Still, I would take the sleeping pills and go to sleep. I would wake up to the darkness waiting at the foot of my bed. And we would start the wrestling all over again.

I chose to wrestle with the darkness morning after morning. I was determined to find its roots and expose its tricks. I was enamored with the darkness. Now, looking back, I see that I was wrestling with the wrong thing. 
Why wrestle with the darkness when you can wrestle with God? Him and I, we were the real problem. I had prayed an honest prayer to really know him and have him show up for me. He honored the prayer, my act fell apart, and I was unwilling to meet him in that. I was unwilling to come out of hiding and say, “Here is who I really him. Here is the reality. Here is what I can’t stand any longer. I don’t think you are who you say you are. I’ve made you too small and I’m the one who does not believe.”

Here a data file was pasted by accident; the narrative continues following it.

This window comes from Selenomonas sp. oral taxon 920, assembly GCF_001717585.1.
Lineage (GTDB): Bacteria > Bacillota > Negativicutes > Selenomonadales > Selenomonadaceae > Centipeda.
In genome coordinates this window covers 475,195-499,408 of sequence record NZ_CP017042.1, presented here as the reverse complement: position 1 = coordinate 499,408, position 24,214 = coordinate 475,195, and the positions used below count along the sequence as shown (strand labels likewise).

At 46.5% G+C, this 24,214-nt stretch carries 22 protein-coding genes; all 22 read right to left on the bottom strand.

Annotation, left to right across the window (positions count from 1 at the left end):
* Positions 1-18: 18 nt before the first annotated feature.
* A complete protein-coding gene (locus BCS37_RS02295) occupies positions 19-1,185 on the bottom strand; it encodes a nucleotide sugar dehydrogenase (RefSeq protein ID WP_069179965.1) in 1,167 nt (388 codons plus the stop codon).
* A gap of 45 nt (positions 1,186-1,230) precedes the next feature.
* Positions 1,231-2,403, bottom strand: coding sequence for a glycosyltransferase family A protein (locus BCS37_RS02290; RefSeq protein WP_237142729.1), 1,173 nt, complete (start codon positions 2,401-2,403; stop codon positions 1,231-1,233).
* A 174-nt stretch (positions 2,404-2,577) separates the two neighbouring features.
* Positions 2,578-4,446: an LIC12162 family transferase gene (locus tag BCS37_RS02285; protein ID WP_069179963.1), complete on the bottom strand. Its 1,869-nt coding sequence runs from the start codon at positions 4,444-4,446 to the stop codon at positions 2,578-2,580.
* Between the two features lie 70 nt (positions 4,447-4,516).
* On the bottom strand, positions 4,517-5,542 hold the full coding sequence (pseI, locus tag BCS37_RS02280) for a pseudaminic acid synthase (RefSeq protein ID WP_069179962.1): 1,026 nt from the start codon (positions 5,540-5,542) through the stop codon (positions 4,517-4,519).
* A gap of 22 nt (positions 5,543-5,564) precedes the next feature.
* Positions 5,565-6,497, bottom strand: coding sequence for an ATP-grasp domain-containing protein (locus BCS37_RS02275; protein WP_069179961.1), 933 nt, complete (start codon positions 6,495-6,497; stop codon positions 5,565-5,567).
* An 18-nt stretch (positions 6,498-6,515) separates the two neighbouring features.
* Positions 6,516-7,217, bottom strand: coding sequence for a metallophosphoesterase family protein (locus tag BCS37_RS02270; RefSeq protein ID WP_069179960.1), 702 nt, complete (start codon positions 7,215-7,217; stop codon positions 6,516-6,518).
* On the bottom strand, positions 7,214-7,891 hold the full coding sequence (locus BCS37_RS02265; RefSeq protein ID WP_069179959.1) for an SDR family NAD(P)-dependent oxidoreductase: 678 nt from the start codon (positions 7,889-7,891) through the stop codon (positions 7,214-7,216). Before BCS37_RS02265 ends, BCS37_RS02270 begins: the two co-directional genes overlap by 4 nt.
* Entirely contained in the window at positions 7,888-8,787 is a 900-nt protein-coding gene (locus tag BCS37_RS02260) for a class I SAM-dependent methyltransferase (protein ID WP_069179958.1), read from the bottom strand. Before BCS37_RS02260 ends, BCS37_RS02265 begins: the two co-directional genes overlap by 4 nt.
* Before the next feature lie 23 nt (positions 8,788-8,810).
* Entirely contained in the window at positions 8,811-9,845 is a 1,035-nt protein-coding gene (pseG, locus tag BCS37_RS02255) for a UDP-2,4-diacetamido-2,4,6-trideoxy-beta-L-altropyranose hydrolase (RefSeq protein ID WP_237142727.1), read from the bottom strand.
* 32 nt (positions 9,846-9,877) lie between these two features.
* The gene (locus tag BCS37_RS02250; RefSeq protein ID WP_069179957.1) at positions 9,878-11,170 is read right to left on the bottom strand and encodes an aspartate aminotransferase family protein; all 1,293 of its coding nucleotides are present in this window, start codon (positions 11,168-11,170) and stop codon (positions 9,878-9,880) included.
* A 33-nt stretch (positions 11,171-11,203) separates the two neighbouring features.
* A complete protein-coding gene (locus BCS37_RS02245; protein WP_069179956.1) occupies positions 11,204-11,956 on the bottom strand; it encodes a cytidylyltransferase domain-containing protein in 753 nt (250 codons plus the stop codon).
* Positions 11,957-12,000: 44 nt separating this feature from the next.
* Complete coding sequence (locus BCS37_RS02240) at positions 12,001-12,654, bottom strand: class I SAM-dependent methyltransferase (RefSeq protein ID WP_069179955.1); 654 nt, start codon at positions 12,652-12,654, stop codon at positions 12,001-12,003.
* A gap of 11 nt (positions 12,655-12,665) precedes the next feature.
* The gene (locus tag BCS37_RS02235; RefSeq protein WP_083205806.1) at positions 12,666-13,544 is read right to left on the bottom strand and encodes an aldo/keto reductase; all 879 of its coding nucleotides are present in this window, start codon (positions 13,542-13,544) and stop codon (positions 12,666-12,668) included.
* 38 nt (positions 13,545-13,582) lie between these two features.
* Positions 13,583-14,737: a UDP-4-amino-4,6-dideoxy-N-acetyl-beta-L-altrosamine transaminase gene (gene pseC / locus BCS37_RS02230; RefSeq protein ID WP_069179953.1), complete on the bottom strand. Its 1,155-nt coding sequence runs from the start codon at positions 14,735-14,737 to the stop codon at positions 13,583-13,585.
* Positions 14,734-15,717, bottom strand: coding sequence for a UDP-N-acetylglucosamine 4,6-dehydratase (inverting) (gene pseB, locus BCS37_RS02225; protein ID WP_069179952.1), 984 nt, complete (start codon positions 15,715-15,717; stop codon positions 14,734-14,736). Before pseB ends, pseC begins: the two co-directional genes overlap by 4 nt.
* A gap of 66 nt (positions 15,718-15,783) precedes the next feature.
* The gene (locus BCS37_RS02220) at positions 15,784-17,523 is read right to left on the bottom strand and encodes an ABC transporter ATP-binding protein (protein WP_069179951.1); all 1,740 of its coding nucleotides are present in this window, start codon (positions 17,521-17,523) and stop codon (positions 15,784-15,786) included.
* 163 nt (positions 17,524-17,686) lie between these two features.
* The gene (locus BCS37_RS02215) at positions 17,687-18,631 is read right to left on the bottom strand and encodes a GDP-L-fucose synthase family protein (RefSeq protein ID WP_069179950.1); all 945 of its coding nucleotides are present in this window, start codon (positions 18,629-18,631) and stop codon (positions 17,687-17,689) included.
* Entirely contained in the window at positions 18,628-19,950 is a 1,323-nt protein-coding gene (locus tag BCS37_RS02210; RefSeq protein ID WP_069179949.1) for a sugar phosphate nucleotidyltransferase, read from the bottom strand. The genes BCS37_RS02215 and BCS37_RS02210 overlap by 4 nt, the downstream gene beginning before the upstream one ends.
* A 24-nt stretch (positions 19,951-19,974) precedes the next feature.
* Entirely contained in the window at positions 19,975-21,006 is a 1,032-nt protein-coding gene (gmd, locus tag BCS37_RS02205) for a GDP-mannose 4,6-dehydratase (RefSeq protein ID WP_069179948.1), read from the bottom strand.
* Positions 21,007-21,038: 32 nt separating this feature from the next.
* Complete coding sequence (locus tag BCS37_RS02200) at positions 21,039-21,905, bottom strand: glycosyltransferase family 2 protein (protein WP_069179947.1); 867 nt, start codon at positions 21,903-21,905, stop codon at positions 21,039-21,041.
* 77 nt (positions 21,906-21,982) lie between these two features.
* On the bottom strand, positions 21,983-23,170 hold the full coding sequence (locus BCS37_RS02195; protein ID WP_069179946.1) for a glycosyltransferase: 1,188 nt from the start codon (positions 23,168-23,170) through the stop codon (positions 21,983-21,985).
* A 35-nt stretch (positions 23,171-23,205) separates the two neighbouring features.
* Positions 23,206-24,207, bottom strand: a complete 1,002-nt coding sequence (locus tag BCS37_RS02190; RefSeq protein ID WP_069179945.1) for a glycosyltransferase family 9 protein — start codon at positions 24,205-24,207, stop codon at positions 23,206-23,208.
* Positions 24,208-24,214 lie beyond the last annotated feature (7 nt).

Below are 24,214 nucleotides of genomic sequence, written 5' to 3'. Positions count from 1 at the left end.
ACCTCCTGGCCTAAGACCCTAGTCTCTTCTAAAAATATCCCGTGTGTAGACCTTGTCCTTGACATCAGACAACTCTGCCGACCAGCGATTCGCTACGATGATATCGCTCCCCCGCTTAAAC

When the darkness pushes us into ourselves, there we figure out what we truly believe about God.

The God in my brain was flimsy and lukewarm. He was jealous and wrathful. He was angry with me and disappointed constantly. I was always falling short to the God in my brain.

The bible writes a lot about idols. Did you ever think that the wrong image of God— the one you constructed— could be an idol too? We could spend our whole lives falsely worshipping the God we built in our brains just to keep us from humbly opening our bibles. Opening your bible is an act of humility. It’s laying down your lies in order to seek a truth that could go on without you.


Open your bible, J.